In evolutionary terms, our brains have evolved with spoken language to the order of a hundred thousand years (10^5) and short of utilising hands as an abacus (thus a base 10 number system), engaging in more advanced numerical reasoning to grapple with complex decisions has only been a facet of relatively recent human experience say a thousand years (10^3). The great irony here is our very poor subjective sense of comparing 10 to the power of 5 to 10 to the power of 3 . Many psychological studies have demonstrated our subjective number continuum is ‘logarithmically compressed’ . This means we are good with small numbers, but tend to underestimate the jump from, say, a million to a billion to a trillion. See if the following time conversion surprises you: one million seconds pass by in 12 days. For a billion seconds you would need to wait 31.7 years. How about a trillion? A trillion seconds equates to 31,709 years. A trillion seconds ago, humans had not invented writing.
Our embryonic quantitative intuition causes all sorts of problems for the complex decision making and deductions of modern life. One of our key miscalculations is in estimating exponential growth into the future. Where study participants are instructed to estimate future prices of a product based on rates of inflation, underestimation is found to be universal across cultures and across demographics . What is fascinating is how we invariably struggle with exponentials when it comes to cognition, however other aspects of our physiology process exponentials as the default. For example, we hear sound on a decibel (logarithmic) scale. Similarly, we perceive intensity of light as logarithmic to the actual number of lumens. Intrinsic to our mental underestimation of exponentials, is our poor sense of the effect of growth factors.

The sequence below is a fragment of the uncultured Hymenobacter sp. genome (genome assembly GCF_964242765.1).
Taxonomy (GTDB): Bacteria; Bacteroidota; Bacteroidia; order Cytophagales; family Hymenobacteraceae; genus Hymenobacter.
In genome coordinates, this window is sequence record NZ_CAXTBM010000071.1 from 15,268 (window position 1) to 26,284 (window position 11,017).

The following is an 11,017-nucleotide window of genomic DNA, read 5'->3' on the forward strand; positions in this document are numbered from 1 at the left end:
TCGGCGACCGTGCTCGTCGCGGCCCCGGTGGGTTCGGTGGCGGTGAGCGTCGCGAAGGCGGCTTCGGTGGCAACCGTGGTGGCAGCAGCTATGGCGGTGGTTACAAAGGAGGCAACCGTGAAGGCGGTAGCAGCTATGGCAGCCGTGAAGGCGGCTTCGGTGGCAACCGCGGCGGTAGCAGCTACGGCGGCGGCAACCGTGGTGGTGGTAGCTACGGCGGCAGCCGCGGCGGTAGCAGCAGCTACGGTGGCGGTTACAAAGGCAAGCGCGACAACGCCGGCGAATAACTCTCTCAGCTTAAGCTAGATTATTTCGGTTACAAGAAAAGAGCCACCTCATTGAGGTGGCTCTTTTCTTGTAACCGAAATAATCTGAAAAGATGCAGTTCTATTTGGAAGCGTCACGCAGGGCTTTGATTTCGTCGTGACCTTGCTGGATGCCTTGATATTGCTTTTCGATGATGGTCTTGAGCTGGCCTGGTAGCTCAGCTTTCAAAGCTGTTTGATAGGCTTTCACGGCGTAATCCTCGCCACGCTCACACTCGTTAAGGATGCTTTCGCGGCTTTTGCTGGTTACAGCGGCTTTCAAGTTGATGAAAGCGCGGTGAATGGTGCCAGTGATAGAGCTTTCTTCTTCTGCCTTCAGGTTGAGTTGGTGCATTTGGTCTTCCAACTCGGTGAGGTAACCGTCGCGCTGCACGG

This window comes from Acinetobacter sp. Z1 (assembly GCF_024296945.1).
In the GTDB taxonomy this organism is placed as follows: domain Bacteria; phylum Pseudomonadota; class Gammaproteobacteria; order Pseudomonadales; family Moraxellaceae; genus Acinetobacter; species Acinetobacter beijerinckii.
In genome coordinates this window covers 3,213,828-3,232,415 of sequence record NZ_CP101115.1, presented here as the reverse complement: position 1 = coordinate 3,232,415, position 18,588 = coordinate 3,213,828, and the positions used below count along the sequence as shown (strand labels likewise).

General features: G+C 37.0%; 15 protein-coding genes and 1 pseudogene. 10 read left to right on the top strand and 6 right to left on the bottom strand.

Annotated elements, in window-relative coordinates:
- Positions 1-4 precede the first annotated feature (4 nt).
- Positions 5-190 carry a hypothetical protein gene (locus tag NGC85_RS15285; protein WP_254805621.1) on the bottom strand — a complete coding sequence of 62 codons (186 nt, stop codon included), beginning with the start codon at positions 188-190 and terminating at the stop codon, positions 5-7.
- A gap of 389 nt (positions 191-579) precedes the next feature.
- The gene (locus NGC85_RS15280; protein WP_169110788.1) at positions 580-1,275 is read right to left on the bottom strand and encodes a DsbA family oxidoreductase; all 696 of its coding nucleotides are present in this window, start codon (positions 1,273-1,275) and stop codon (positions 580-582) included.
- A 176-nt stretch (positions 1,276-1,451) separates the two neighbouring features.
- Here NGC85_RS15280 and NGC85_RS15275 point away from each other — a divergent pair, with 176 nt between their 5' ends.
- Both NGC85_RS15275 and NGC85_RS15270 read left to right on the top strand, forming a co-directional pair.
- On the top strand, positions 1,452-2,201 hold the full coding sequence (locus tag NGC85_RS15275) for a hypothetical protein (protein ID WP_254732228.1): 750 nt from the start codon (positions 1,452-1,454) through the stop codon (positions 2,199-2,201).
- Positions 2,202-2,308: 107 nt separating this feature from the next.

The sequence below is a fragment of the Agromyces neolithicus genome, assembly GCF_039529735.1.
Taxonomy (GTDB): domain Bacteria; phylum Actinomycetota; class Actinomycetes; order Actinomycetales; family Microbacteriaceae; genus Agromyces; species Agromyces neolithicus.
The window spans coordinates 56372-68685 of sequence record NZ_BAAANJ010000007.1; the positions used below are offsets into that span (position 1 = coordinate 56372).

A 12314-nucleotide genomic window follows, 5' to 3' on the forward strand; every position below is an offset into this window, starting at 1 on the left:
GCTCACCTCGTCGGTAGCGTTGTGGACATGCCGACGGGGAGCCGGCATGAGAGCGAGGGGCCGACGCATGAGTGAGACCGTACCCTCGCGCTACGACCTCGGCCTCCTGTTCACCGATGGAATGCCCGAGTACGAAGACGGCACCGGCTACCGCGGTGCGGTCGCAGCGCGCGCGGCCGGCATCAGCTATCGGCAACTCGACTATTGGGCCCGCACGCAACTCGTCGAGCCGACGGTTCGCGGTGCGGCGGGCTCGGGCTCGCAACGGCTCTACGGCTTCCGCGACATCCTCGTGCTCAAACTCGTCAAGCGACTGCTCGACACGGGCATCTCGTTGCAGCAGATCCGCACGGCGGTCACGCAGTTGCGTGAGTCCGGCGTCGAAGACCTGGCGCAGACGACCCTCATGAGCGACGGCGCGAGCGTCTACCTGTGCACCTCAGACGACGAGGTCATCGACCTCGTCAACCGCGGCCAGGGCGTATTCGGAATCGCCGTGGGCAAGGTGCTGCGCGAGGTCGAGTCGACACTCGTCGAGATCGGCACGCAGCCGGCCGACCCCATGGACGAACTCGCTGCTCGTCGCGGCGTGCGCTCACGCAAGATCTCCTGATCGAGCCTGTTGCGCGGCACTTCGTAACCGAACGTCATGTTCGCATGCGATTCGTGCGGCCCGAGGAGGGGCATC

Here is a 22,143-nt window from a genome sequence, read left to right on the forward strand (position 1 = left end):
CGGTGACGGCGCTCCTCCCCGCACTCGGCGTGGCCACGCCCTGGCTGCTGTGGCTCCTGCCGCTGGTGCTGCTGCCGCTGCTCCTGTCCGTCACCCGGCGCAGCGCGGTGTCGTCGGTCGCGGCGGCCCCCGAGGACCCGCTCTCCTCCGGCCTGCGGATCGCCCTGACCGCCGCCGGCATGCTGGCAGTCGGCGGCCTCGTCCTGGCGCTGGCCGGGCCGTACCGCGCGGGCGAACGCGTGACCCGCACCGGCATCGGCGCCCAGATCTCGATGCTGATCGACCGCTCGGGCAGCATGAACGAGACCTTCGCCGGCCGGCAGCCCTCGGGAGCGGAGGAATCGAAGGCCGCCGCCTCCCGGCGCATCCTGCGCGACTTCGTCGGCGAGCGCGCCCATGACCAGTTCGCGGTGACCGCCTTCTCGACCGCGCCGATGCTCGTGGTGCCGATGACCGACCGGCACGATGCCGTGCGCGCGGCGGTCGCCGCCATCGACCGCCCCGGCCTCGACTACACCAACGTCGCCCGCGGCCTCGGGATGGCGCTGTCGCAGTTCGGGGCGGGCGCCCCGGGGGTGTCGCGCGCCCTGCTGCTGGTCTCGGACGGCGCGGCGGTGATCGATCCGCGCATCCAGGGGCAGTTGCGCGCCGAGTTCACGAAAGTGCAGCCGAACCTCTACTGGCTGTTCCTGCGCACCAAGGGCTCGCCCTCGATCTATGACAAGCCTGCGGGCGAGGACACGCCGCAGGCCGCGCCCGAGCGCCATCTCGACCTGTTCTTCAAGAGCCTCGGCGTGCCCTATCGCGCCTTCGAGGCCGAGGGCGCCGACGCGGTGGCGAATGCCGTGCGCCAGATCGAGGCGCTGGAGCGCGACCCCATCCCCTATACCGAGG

In a global crisis underscored by models of exponential growth, the need to overcome our intuitive miscalculation has never been higher. We must find a means to truly internalise the importance of a growth factor. The case by case picture described by Merkel was a valiant attempt to bridge the cognitive divide by drawing the exponentiated future consequence into the present. This bridging is essential when it comes to citizens seeing the necessity in complying with restrictions and “flattening the curve”.
In any crisis, evidence-based decision making from quantitative data is paramount. In a modern society where misinformation is rife and attention bandwidth for complex data is narrow, communicating scientific information clearly to a wide audience is a challenge of its own. When the key concept which is one in which we lack natural intuition for, the challenge is twofold. We must recognise that humans have evolved as story tellers, and not as intuitive theoreticians. Therefore, the most compelling mode of communication is to convert the numbers to narratives. The story of a growth of factor of 1.3 has a vastly different ending to the story of 1.0. Rather than stating the number-value of the growth factor and its exponent, we must instead tell the story of the power with which these numbers hold.
 The Guardian – “Angela Merkel draws on science background in Covid-19 explainer” https://www.theguardian.com/world/2020/apr/16/angela-merkel-draws-on-science-background-in-covid-19-explainer-lockdown-exit
 Karolis, V., Iuculano, T., & Butterworth, B. (2011). Mapping numerical magnitudes along the right lines: Differentiating between scale and bias. Journal of Experimental Psychology: General, 140(4), 693–706. https://doi.org/10.1037/a0024255
 Keren, G. Cultural differences in the misperception of exponential growth. Perception & Psychophysics 34, 289–293 (1983). https://doi.org/10.3758/BF03202958